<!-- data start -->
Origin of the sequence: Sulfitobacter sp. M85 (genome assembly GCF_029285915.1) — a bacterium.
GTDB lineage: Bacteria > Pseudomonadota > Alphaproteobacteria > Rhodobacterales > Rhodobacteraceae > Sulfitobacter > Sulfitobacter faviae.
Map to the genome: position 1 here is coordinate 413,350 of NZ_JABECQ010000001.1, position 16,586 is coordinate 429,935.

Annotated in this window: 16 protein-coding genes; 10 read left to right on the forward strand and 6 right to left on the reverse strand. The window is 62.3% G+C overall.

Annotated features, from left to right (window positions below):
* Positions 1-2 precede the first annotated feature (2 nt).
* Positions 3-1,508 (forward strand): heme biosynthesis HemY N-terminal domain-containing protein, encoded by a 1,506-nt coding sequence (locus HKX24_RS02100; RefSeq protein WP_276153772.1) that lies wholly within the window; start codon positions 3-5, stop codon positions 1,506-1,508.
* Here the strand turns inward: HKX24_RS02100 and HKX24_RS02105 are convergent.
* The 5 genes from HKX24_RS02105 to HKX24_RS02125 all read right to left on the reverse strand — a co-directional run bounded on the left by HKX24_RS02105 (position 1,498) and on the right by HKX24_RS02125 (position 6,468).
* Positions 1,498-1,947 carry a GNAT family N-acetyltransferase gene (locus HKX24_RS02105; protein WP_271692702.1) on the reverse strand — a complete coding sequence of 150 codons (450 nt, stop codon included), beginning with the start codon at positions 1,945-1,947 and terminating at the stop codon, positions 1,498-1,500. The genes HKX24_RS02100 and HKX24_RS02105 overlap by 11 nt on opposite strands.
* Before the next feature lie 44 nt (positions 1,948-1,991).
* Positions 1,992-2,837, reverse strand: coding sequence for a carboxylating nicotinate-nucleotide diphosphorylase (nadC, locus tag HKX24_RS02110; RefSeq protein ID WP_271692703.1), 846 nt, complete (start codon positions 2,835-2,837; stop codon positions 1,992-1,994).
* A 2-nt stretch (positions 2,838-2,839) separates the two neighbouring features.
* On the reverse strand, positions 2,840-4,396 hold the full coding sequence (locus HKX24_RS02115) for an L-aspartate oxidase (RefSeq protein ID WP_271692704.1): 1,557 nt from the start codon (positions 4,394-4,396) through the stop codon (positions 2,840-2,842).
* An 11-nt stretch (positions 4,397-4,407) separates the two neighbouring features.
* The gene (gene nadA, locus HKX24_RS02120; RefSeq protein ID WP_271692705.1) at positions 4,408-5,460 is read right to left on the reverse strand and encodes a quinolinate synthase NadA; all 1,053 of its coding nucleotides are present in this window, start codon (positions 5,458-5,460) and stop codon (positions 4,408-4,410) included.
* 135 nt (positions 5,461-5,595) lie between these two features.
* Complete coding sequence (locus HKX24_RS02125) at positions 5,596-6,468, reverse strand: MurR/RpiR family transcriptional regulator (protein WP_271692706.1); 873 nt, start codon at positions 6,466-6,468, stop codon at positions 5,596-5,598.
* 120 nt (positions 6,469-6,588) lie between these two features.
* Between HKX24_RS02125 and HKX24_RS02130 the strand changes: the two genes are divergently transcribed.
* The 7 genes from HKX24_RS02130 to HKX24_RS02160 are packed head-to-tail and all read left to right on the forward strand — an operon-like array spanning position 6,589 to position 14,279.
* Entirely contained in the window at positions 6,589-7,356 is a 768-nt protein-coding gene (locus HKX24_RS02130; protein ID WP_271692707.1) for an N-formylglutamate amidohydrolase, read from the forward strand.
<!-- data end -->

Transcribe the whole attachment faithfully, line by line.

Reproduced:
Origin of the sequence: Sulfitobacter sp. M85 (genome assembly GCF_029285915.1) — a bacterium.
GTDB lineage: Bacteria > Pseudomonadota > Alphaproteobacteria > Rhodobacterales > Rhodobacteraceae > Sulfitobacter > Sulfitobacter faviae.
Map to the genome: position 1 here is coordinate 413,350 of NZ_JABECQ010000001.1, position 16,586 is coordinate 429,935.

Annotated in this window: 16 protein-coding genes; 10 read left to right on the forward strand and 6 right to left on the reverse strand. The window is 62.3% G+C overall.

Annotated features, from left to right (window positions below):
* Positions 1-2 precede the first annotated feature (2 nt).
* Positions 3-1,508 (forward strand): heme biosynthesis HemY N-terminal domain-containing protein, encoded by a 1,506-nt coding sequence (locus HKX24_RS02100; RefSeq protein WP_276153772.1) that lies wholly within the window; start codon positions 3-5, stop codon positions 1,506-1,508.
* Here the strand turns inward: HKX24_RS02100 and HKX24_RS02105 are convergent.
* The 5 genes from HKX24_RS02105 to HKX24_RS02125 all read right to left on the reverse strand — a co-directional run bounded on the left by HKX24_RS02105 (position 1,498) and on the right by HKX24_RS02125 (position 6,468).
* Positions 1,498-1,947 carry a GNAT family N-acetyltransferase gene (locus HKX24_RS02105; protein WP_271692702.1) on the reverse strand — a complete coding sequence of 150 codons (450 nt, stop codon included), beginning with the start codon at positions 1,945-1,947 and terminating at the stop codon, positions 1,498-1,500. The genes HKX24_RS02100 and HKX24_RS02105 overlap by 11 nt on opposite strands.
* Before the next feature lie 44 nt (positions 1,948-1,991).
* Positions 1,992-2,837, reverse strand: coding sequence for a carboxylating nicotinate-nucleotide diphosphorylase (nadC, locus tag HKX24_RS02110; RefSeq protein ID WP_271692703.1), 846 nt, complete (start codon positions 2,835-2,837; stop codon positions 1,992-1,994).
* A 2-nt stretch (positions 2,838-2,839) separates the two neighbouring features.
* On the reverse strand, positions 2,840-4,396 hold the full coding sequence (locus HKX24_RS02115) for an L-aspartate oxidase (RefSeq protein ID WP_271692704.1): 1,557 nt from the start codon (positions 4,394-4,396) through the stop codon (positions 2,840-2,842).
* An 11-nt stretch (positions 4,397-4,407) separates the two neighbouring features.
* The gene (gene nadA, locus HKX24_RS02120; RefSeq protein ID WP_271692705.1) at positions 4,408-5,460 is read right to left on the reverse strand and encodes a quinolinate synthase NadA; all 1,053 of its coding nucleotides are present in this window, start codon (positions 5,458-5,460) and stop codon (positions 4,408-4,410) included.
* 135 nt (positions 5,461-5,595) lie between these two features.
* Complete coding sequence (locus HKX24_RS02125) at positions 5,596-6,468, reverse strand: MurR/RpiR family transcriptional regulator (protein WP_271692706.1); 873 nt, start codon at positions 6,466-6,468, stop codon at positions 5,596-5,598.
* 120 nt (positions 6,469-6,588) lie between these two features.
* Between HKX24_RS02125 and HKX24_RS02130 the strand changes: the two genes are divergently transcribed.
* The 7 genes from HKX24_RS02130 to HKX24_RS02160 are packed head-to-tail and all read left to right on the forward strand — an operon-like array spanning position 6,589 to position 14,279.
* Entirely contained in the window at positions 6,589-7,356 is a 768-nt protein-coding gene (locus HKX24_RS02130; protein ID WP_271692707.1) for an N-formylglutamate amidohydrolase, read from the forward strand.